Banks could generate more revenue by adding P2P originations to their branch originations, according to a study recently released by research firm Cognizant.
P2P borrowers desire branches
In the poll, 43 percent of P2P borrowers identified branch availability as the top feature they would want in a lending platform, according to American Banker. In addition, 89 percent these borrowers listed this feature in their top three.
The study's findings are certainly worthy of mention, as none of these nontraditional lenders have branches or ATMs, the media outlet reported. This situation - and the desire expressed in the study for branch locations - could generate some compelling opportunities for banks and P2P lenders to work together.
Fed stresses growth prospects of P2P lending
While these opportunities have been cropping up, the amount of loan origination stemming from P2P lending has been growing sharply. Lending Club and Prosper, the two largest companies in this space, originated $2.4 billion in loans in 2013, almost 200 percent more than they issued in 2012, according to figures provided by Cognizant and reported on by American Banker.
A Federal Reserve paper also spoke to this robust expansion, noting that P2P lending has surged an average of 84 percent every quarter since the second quarter of 2007. At the same time, various measures of bank lending have declined, Yuliya Demyanyk and Daniel Kolliner wrote in the paper.
Bank lending's steady decline
The total amount of money lent out by bank-originated consumer-finance loans has fallen an average of 2 percent every quarter since the second quarter of 2007. In addition, the total debt lent through bank-originated credit cards has dropped an average of 0.7 percent per quarter.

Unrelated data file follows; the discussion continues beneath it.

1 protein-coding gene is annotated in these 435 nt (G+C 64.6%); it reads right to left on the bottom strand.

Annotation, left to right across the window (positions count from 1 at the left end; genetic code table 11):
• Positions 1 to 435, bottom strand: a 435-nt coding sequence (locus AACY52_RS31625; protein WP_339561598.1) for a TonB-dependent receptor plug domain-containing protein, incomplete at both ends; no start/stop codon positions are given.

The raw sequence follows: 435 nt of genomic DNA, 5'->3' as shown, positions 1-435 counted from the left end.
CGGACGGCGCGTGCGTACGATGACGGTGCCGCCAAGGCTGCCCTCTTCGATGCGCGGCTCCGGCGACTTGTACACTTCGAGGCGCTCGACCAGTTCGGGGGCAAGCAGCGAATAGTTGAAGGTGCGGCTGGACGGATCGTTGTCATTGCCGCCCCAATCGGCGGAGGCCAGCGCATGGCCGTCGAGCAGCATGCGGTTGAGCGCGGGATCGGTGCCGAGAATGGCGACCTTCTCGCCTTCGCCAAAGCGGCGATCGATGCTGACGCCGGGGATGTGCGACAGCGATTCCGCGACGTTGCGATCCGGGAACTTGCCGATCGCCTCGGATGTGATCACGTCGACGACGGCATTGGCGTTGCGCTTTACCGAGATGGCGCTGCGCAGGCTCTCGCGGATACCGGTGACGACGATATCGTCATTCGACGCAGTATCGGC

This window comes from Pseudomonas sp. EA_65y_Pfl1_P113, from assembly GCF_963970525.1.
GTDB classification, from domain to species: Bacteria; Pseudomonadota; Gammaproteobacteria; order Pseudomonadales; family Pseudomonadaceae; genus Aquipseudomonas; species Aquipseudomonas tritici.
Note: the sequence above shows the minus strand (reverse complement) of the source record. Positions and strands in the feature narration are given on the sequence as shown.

While the P2P market's growth far outpaces that of banks, its scope remains hundreds of times smaller than that of the credit card and consumer finance markets. However, this particular activity is well-positioned to expand, the authors asserted.
They cited several factors when making this assertion, noting that both supply and demand for P2P lending are on the rise. Borrowers are taking an increased interest in these opportunities, as more of them are looking to consolidate their credit card debts or apply for loans after being denied by traditional banks. In addition, investors are supplying more funds for these loans. Institutions - such as hedge funds, family offices and banks - have become involved, whereas originally, P2P lending involved retail investors and individual borrowers.
Banks have specific advantages
While P2P firms are benefiting from a multitude of factors, banks have specific advantages on their side, according to American Banker. Banks have greater lasting power, as P2P firms are primarily startups and many could go out of business.
If operated by banks, P2P lending platforms might have more stability. In the poll, 74 percent of respondents specified that they would trust one of these platforms if it was run by a bank, the media outlet reported.
There are other ways these two industries could work together, as banks could let P2P borrowers make payments or work with customer service staff at their branches, according to the news source. For the use of their property, banks could potentially charge a fee. In addition, establishing such a situation could increase the number of people coming into branches.
In either of these instances, banks and P2P lenders will need to develop strong relationships. One good way to foster these is to work with an honest intermediary that has knowledge of both businesses. Companies that want to explore these opportunities might consider speaking with Garnet Capital Advisors, which has substantial experience in this area.